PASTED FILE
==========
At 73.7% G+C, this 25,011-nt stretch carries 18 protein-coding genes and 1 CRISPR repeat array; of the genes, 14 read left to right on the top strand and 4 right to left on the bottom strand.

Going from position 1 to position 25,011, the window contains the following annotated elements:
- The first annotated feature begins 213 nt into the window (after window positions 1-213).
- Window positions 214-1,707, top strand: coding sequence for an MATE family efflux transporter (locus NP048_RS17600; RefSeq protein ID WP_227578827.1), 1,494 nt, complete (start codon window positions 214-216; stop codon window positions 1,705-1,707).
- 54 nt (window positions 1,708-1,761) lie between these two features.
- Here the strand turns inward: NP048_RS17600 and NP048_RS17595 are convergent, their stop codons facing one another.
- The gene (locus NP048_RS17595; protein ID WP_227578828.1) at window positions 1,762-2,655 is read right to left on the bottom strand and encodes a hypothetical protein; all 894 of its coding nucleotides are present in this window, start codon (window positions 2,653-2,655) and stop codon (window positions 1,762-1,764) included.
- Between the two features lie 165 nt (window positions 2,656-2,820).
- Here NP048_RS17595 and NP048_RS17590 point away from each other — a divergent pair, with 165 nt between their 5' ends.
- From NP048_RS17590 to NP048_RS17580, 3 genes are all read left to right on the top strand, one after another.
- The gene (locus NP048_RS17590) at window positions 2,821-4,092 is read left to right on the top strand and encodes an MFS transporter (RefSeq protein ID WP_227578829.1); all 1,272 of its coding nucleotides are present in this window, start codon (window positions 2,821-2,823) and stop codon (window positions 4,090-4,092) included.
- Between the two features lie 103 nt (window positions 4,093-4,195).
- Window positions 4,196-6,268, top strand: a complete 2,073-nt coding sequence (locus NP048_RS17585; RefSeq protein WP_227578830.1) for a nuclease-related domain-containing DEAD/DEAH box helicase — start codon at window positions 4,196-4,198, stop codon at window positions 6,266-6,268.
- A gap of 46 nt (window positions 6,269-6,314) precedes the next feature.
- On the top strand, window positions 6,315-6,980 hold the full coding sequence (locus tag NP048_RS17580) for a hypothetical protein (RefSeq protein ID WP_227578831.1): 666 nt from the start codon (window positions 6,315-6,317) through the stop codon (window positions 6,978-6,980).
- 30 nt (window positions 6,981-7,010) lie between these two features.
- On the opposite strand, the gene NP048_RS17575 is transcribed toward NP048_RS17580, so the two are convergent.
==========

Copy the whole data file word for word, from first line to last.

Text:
At 73.7% G+C, this 25,011-nt stretch carries 18 protein-coding genes and 1 CRISPR repeat array; of the genes, 14 read left to right on the top strand and 4 right to left on the bottom strand.

Going from position 1 to position 25,011, the window contains the following annotated elements:
- The first annotated feature begins 213 nt into the window (after window positions 1-213).
- Window positions 214-1,707, top strand: coding sequence for an MATE family efflux transporter (locus NP048_RS17600; RefSeq protein ID WP_227578827.1), 1,494 nt, complete (start codon window positions 214-216; stop codon window positions 1,705-1,707).
- 54 nt (window positions 1,708-1,761) lie between these two features.
- Here the strand turns inward: NP048_RS17600 and NP048_RS17595 are convergent, their stop codons facing one another.
- The gene (locus NP048_RS17595; protein ID WP_227578828.1) at window positions 1,762-2,655 is read right to left on the bottom strand and encodes a hypothetical protein; all 894 of its coding nucleotides are present in this window, start codon (window positions 2,653-2,655) and stop codon (window positions 1,762-1,764) included.
- Between the two features lie 165 nt (window positions 2,656-2,820).
- Here NP048_RS17595 and NP048_RS17590 point away from each other — a divergent pair, with 165 nt between their 5' ends.
- From NP048_RS17590 to NP048_RS17580, 3 genes are all read left to right on the top strand, one after another.
- The gene (locus NP048_RS17590) at window positions 2,821-4,092 is read left to right on the top strand and encodes an MFS transporter (RefSeq protein ID WP_227578829.1); all 1,272 of its coding nucleotides are present in this window, start codon (window positions 2,821-2,823) and stop codon (window positions 4,090-4,092) included.
- Between the two features lie 103 nt (window positions 4,093-4,195).
- Window positions 4,196-6,268, top strand: a complete 2,073-nt coding sequence (locus NP048_RS17585; RefSeq protein WP_227578830.1) for a nuclease-related domain-containing DEAD/DEAH box helicase — start codon at window positions 4,196-4,198, stop codon at window positions 6,266-6,268.
- A gap of 46 nt (window positions 6,269-6,314) precedes the next feature.
- On the top strand, window positions 6,315-6,980 hold the full coding sequence (locus tag NP048_RS17580) for a hypothetical protein (RefSeq protein ID WP_227578831.1): 666 nt from the start codon (window positions 6,315-6,317) through the stop codon (window positions 6,978-6,980).
- 30 nt (window positions 6,981-7,010) lie between these two features.
- On the opposite strand, the gene NP048_RS17575 is transcribed toward NP048_RS17580, so the two are convergent.